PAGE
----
Monday, February 9, 2009

March of the Lemmings

Lemmings are charming rodents that once in a while get carried away:
The Norway lemming has a dramatic 3-4 year population cycle, in which the species' population periodically rises to unsustainable levels, leading to high mortality, which causes the population to crash again. This abrupt fluctuation, also found in related species, has given rise to the myth of lemming mass suicide.

On occasion, . . . large migrating groups will reach a cliff overlooking the ocean. They will stop until the urge to press on causes them to jump off the cliff and start swimming, sometimes to exhaustion and death. Lemmings are also often pushed into the sea as more and more lemmings arrive at the shore. . .

Due to their association with this odd behavior, lemming suicide is a frequently-used metaphor in reference to people who go along unquestioningly with popular opinion, with potentially dangerous or fatal consequences.
Sounds familiar, no? Lemmings don't seem to be the only creatures addicted to unsustainable boom cycles and disastrous crashes, followed by self destructive mass conformity. So, in honor of all the Lemmings out there, both animal and human, I've written a little march, titled: "Over the Hill (and far away)."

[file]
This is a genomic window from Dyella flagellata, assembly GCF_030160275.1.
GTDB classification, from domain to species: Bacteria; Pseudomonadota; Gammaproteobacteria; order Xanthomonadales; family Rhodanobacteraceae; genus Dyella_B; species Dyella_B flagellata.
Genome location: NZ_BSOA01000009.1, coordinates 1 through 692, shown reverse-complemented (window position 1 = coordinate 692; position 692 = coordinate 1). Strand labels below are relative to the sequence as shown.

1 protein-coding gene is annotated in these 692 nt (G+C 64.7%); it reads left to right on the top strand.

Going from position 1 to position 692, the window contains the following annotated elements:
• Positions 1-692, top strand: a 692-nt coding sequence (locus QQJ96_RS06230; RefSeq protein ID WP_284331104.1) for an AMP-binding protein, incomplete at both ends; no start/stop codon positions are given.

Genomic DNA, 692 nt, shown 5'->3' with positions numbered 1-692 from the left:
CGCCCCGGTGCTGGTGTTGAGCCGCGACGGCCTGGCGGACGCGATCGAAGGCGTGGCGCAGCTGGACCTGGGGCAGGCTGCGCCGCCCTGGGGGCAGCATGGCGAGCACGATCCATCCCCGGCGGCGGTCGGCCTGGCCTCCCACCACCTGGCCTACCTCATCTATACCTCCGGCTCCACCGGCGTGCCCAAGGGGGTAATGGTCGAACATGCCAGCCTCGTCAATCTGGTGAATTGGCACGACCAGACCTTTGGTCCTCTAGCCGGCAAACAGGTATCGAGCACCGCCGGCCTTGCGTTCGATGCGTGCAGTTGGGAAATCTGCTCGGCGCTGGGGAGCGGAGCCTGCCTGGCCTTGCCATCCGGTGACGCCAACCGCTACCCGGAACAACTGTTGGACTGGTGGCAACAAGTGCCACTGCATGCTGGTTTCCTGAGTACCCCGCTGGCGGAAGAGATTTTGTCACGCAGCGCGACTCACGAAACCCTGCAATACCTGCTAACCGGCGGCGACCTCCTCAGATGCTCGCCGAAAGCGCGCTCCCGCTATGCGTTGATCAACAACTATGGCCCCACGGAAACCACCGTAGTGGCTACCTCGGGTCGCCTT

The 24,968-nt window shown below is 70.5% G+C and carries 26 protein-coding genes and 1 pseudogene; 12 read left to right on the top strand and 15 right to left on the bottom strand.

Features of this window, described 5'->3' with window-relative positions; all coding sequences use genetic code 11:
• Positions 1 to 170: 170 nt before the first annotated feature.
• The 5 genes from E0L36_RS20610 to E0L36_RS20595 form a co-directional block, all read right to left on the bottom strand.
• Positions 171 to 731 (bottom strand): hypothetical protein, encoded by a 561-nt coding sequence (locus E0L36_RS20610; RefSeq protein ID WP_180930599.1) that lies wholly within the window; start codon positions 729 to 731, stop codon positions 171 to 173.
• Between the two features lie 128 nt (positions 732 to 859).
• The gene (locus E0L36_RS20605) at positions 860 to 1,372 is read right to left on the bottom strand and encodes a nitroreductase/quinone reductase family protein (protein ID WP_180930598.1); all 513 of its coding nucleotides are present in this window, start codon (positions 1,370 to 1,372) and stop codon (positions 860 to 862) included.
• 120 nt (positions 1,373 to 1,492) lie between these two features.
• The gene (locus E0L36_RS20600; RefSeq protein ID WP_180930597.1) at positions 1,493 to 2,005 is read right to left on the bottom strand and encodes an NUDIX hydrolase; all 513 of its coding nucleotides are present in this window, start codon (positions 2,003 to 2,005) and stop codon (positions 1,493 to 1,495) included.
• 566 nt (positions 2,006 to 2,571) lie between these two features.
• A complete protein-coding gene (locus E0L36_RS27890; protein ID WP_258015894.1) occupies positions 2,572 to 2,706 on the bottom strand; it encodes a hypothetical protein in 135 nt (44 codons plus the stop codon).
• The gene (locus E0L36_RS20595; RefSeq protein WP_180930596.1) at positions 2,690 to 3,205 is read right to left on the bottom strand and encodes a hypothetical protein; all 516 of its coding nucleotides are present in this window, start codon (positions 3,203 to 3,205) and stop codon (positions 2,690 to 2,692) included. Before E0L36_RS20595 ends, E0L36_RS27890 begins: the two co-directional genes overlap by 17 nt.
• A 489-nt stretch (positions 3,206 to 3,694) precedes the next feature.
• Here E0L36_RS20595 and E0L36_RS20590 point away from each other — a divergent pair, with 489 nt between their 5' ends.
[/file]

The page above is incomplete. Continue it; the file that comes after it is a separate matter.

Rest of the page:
1. Studies done at the Earwiggherd Foundation for Social, Political, Economic and Philosophical, have determined that the present economic crisis is not caused by the housing bubble or the credit crunch or Chinese manipulation of the Great Big Abacus in the Sky, but is rooted in stuffification. (According to Wickedopoedia, stuffification occurs when there is more stuff than there is money to pay for it.) An economic stimulus plan will only engender more stuff and leave us in pretty much the same situation as before. EFSPEP's plan for abating the current crisis is simply to prohibit the making of any more stuff (excluding food, alcohol, drugs, and other necessities) until one year after the stuff that is still in inventory runs out. Those involved in the manufacturing, marketing or selling of stuff who are laid off will receive government checks that equal the salary they would have made if they were still employed (with a $50,000 annual cap) -- a far less costly plan than giving money to bankers so they can astroturf their heliports. Marshall's has no more socks? then you'll have to darn the ones you have. Best Buy has no more teevees? then you'll have to learn to make sailing ships that fit in whisky bottles. Meanwhile, you'll be saving money which, when the year-without-stuff is up, you can invest in a company which will make new stuff.

  2. B-b-b-but, Reverend, without Stuff there can't be any Consumers and without Consumers you'll have a major identity crisis in this country. If we can't be Consumers then what CAN we be? What will we be good for? I hope EFSPEP can look more deeply into this matter in future, especially since this whole issue of identity has become so central a part of postmodern society.


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